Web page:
Addiction Myth 2: “Only a certain ‘type’ of person is at risk of addiction.”

7 signs that you’re enabling an addict

#Fact: Addiction is non-discriminatory and can affect anyone, including your neighbour who drives a really expensive car and seems to have life all ‘worked out’. Age, race and income are also insignificant factors when it comes to addiction. 

According to the charity Action on Addiction, 1 in 3 people suffer from some form of addictive behaviour. And addiction can come in many forms too such as gambling, drinking, online gaming and drug use.

No-one is exempt from the clutches of addiction, and it appears there is no way to tell who will be inflicted.

Addiction Myth 3: “Prescription drugs are not addictive.”

pills and addiction

#Fact: Unfortunately, prescription drug addiction is every bit as real as any other drug addiction (and just as serious).

According to the UK addiction Treatment Centre (UKAT), prescription drugs are just as addictive as other drugs, but people often assume that because the medication has been prescribed by a doctor, that it must be harmless and non-addictive, but in reality, this is not the case.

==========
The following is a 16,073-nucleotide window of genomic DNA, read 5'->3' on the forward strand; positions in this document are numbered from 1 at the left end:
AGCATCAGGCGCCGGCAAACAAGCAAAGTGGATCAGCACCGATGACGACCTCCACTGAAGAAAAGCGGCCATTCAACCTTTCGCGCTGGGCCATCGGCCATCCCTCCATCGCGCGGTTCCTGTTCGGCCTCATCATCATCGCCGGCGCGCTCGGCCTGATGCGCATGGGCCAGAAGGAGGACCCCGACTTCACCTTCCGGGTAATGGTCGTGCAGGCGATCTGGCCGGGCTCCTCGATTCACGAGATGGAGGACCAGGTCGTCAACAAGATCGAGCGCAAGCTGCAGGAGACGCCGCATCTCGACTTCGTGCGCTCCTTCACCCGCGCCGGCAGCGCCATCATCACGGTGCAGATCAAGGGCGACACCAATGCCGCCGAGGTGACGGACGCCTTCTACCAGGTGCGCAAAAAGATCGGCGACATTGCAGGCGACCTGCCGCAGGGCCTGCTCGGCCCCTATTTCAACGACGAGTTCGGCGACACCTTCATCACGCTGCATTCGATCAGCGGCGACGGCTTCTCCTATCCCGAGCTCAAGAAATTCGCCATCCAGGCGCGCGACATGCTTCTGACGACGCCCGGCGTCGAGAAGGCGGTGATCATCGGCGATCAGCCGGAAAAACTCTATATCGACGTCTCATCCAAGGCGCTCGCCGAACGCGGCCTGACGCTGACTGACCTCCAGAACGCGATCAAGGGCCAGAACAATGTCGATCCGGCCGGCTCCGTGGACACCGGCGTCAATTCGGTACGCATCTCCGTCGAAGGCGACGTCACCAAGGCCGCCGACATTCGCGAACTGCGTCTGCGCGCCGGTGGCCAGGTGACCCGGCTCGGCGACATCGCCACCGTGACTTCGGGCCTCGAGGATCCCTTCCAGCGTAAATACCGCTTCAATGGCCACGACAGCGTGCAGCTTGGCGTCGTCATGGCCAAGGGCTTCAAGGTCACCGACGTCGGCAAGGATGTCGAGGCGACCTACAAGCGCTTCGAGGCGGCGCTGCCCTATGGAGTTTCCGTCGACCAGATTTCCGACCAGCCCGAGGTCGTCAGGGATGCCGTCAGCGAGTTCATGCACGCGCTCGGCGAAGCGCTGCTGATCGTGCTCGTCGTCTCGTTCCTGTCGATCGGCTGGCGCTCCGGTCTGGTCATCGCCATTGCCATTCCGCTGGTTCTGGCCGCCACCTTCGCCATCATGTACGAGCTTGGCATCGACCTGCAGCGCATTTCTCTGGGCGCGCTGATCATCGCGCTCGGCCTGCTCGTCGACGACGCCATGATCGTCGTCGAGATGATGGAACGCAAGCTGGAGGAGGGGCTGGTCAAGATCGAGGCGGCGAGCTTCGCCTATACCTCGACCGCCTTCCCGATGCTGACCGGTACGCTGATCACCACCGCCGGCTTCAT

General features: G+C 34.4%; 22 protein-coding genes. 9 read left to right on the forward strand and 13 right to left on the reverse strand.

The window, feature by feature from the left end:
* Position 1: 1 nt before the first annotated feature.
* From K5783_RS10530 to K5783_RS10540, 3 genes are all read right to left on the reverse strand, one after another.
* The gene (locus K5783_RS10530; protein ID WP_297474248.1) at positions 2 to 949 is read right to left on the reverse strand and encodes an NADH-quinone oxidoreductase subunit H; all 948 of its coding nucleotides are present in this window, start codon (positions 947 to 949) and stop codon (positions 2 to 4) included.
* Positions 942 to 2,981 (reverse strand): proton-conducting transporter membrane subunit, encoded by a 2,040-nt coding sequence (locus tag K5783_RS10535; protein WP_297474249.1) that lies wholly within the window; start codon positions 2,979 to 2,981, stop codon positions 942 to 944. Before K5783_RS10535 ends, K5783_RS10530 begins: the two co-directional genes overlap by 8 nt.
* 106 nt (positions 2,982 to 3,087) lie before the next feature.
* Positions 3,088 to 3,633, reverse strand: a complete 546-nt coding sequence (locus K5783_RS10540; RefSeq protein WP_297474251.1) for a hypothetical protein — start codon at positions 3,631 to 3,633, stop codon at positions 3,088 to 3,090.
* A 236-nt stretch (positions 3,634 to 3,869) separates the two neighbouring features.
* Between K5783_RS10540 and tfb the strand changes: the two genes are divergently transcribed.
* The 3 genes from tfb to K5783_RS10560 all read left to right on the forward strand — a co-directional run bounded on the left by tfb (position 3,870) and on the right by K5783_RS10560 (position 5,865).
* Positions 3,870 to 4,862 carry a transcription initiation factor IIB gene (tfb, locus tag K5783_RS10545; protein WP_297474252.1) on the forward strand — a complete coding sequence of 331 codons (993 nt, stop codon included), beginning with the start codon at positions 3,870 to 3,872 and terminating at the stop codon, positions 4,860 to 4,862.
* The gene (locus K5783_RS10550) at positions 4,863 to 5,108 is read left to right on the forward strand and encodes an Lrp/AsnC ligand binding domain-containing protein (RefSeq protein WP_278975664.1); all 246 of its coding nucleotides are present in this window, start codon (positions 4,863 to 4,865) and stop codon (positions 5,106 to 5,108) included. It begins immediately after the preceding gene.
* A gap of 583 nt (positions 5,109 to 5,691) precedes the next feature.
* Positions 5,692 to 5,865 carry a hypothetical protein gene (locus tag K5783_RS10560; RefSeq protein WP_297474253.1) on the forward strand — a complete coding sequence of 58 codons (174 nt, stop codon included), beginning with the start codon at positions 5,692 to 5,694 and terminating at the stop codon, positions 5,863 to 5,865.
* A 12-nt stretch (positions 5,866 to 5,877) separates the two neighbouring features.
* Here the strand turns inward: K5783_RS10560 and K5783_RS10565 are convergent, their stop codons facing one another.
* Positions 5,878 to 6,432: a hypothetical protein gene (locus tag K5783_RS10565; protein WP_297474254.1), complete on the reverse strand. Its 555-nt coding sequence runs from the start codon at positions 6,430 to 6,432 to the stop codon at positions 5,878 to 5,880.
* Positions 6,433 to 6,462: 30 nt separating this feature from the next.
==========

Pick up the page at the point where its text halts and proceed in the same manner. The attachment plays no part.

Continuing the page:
In the UK, the prescription drugs deemed to be the most addictive are: 

  • Antidepressants
  • Weight loss pills
  • Opiates (including Hydrocodone, Fentanyl and Morphine)
  • Ritalin (medication for ADHD)

One way to find out if there is some sort of prescription drug addiction problem is when a patient takes their medication in ways that go beyond their doctors’ instructions. 

Unfortunately, nowadays, there is also easier access to certain prescription drugs in comparison to previous years due to the emergence of the black market. Fortunately, though, there is help and support available for prescription drug addiction, and rehabilitation centres are more than equipped in dealing with a wide range of addiction issues.

Addiction Myth 4: “It’s easy to quit an addiction. All it takes is willpower.”

#Fact: As well as it being a mental process, addiction also produces physical symptoms. When someone goes cold turkey, for example, they often experience physical withdrawal symptoms (as well as emotional).

Addiction is so multi-faceted, and the stigma associated with addiction is usually what prevents a lot of people from seeking the help they need.

The point of substance addiction, for example, is for the person to alter their mind somewhat and how can one make a rational decision about recovery when the chemistry in the brain is impaired?